An act is done “knowingly” if the defendant is aware of the act and does not act through ignorance, mistake, or accident. The government is not required to prove that the defendant knew that his acts were unlawful. You may consider evidence of the defendant’s words, acts, or omissions, along with all the other evidence, in deciding whether the defendant acted knowingly.

“Criminal sexual activity” means sexual activity for which the defendant can be charged with a criminal offense under California law.

Under California law, a person can be charged with a criminal offense if he or she participates in any or all of the following sexual activities:

(1) an act of sexual penetration with a minor;
(2) an act of oral copulation with a minor; or
(3) an act of sexual intercourse with a minor who is not the spouse of the perpetrator and who is more than three years younger than the perpetrator.

Under California law, “sexual penetration” is the act of causing the penetration, however slight, of the genital or anal opening of any person by any part of the body, except the penis, for the purpose of sexual arousal or gratification.

Under California law, “oral copulation” is the act of joining the mouth of one person with the sexual organ or anus of another person.

Instruction No.

To find the defendant guilty, the contemplated criminal sexual activity need not have been the defendant’s sole purpose for transporting Laurie. It is sufficient if the contemplated “criminal sexual activity” is one of the dominant purposes of the transportation.

Instruction No.

In order to find the defendant guilty of transporting a minor from another state into California with the intent that the minor engage in criminal sexual activity, all twelve jurors must unanimously agree on the criminal sexual activity or activities that were intended.

Instruction No.

The intent of a person at any given time may not ordinarily be proved directly because there is no way of directly observing the workings of the human mind.

In determining the issue of what a person intended at a particular time, you may consider any statements made or acts committed by that person and all other facts and circumstances received in evidence which may aid in your determination of that person’s intent.

Instruction No.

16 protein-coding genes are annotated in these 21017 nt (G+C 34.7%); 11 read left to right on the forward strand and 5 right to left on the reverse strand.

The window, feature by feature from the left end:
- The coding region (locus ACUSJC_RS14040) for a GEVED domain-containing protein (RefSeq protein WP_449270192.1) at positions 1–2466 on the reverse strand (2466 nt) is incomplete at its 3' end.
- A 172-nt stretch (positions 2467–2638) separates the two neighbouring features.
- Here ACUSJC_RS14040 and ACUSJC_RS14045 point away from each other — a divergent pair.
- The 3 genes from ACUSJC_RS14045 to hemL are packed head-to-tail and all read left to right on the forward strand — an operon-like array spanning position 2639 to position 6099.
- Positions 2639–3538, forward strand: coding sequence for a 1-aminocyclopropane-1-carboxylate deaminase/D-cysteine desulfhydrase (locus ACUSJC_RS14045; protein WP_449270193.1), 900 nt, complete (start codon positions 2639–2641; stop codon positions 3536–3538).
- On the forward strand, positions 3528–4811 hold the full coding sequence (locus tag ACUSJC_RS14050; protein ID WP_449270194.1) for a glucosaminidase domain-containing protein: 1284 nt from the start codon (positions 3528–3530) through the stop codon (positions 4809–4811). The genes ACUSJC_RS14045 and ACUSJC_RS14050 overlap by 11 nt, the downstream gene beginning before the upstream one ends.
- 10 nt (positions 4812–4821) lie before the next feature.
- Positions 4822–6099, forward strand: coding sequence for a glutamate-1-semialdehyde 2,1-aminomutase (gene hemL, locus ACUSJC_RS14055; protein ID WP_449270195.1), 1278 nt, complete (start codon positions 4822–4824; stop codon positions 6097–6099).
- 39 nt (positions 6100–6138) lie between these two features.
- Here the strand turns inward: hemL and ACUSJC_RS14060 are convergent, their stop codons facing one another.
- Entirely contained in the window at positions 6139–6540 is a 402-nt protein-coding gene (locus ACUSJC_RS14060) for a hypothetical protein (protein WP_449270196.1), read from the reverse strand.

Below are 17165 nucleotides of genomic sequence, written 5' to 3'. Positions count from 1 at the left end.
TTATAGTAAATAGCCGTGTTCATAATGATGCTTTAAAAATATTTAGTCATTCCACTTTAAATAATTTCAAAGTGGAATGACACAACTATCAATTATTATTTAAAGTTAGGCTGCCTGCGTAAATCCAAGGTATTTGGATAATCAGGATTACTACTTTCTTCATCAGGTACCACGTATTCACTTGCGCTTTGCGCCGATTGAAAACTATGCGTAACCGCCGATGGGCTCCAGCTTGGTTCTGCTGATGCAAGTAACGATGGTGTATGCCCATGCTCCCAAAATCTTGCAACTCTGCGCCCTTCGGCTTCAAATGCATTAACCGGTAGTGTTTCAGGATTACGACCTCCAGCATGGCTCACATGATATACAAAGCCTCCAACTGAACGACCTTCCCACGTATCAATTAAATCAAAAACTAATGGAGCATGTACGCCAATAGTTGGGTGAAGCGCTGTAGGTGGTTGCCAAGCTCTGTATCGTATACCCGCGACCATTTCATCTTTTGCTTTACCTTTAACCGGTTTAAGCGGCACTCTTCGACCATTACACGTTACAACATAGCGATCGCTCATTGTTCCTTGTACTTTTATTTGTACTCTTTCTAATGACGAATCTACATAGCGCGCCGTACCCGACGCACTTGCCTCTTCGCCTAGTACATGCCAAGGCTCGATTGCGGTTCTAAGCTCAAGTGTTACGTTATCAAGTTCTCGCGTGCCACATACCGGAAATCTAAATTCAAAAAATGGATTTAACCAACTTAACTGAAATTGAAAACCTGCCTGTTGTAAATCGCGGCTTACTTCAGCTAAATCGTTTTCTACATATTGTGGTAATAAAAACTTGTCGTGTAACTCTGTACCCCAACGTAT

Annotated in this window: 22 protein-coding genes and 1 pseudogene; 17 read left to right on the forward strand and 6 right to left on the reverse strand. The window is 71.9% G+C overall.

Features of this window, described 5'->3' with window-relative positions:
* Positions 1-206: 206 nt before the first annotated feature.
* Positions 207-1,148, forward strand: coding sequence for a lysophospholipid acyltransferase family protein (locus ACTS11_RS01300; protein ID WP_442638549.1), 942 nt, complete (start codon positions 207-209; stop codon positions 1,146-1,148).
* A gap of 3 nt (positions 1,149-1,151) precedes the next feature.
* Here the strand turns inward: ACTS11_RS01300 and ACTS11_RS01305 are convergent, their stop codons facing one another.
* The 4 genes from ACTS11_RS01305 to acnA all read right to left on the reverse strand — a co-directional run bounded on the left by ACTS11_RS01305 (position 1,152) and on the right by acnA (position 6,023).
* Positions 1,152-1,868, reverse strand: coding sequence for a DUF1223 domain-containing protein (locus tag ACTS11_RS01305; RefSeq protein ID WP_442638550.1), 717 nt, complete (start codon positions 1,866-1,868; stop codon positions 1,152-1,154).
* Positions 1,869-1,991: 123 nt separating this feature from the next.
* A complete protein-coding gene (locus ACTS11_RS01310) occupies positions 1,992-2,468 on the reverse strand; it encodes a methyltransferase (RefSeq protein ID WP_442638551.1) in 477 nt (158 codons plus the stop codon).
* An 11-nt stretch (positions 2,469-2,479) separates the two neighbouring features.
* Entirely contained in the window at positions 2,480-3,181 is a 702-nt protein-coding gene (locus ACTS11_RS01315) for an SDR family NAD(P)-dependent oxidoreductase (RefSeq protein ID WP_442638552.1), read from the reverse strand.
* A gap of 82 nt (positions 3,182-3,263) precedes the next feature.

Consent by Laurie to her transportation from another state into California for the purpose of engaging in criminal sexual activity is not a defense to the defendant’s charged crime.

Whatever the degree of Laurie’s willingness to travel and to engage criminal sexual activity may have been, it is not a defense to the charged crime.

Instruction No.

It is not a defense to the charged crime if the defendant was ignorant of Laurie’s age.

If someone knowingly transports a person with the intent that the person engage in criminal sexual activity, the transporter assumes the risk that the person is a minor, regardless of what the person says or how the person appears.

Instruction No.

The indictment charges that the offense was committed “on or about” March 18, 2014. The proof need not establish with certainty the exact date of the alleged offense. It is sufficient if the evidence establishes beyond a reasonable doubt that the offense was committed on a date reasonably near the date alleged.

Instruction No.

When you begin your deliberations, you should elect one member of the jury as your presiding juror. That person will preside over the deliberations and speak for you here in court.

You will then discuss the case with your fellow jurors to reach agreement if you can do so. Your verdict must be unanimous.

Each of you must decide the case for yourself, but you should do so only after you have considered all of the evidence, discussed it fully with the other jurors, and listened to the views of your fellow jurors.

Do not be afraid to change your opinion if the discussion persuades you that you should. Do not come to a decision simply because other jurors think it is right.

It is important that you attempt to reach a unanimous verdict but, of course, only if each of you can do so after having made your own conscientious decision. Do not change an honest belief about the weight and effect of the evidence simply to reach a verdict.

Instruction No.

The punishment provided by law for this crime is for the court to decide. You may not consider punishment in deciding whether the government has proved its case against the defendant beyond a reasonable doubt.

Instruction No.

A verdict form has been prepared for you. After you have reached unanimous agreement on the verdict, your presiding juror will fill in the form that will be given to you, sign and date it, and advise the United States Marshal’s representative outside your door that you are ready to return to the courtroom.

Instruction No.

If it becomes necessary during your deliberations to communicate with me, you may send a note through the United States Marshal’s representative, signed by your presiding juror or by one or more members of the jury. No member of the jury should ever attempt to communicate with me except by a signed writing; and I will communicate with any member of the jury on anything concerning the case only in writing, or here in open court. If you send out a question, I will consult with the parties before answering it, which may take some time. You may continue your deliberations while waiting for the answer to any question. Remember that you are not to tell anyone — including me — how the jury stands, numerically or otherwise, until after you have reached a unanimous verdict or have been discharged. Do not disclose any vote count in any note to the court.

Instruction No.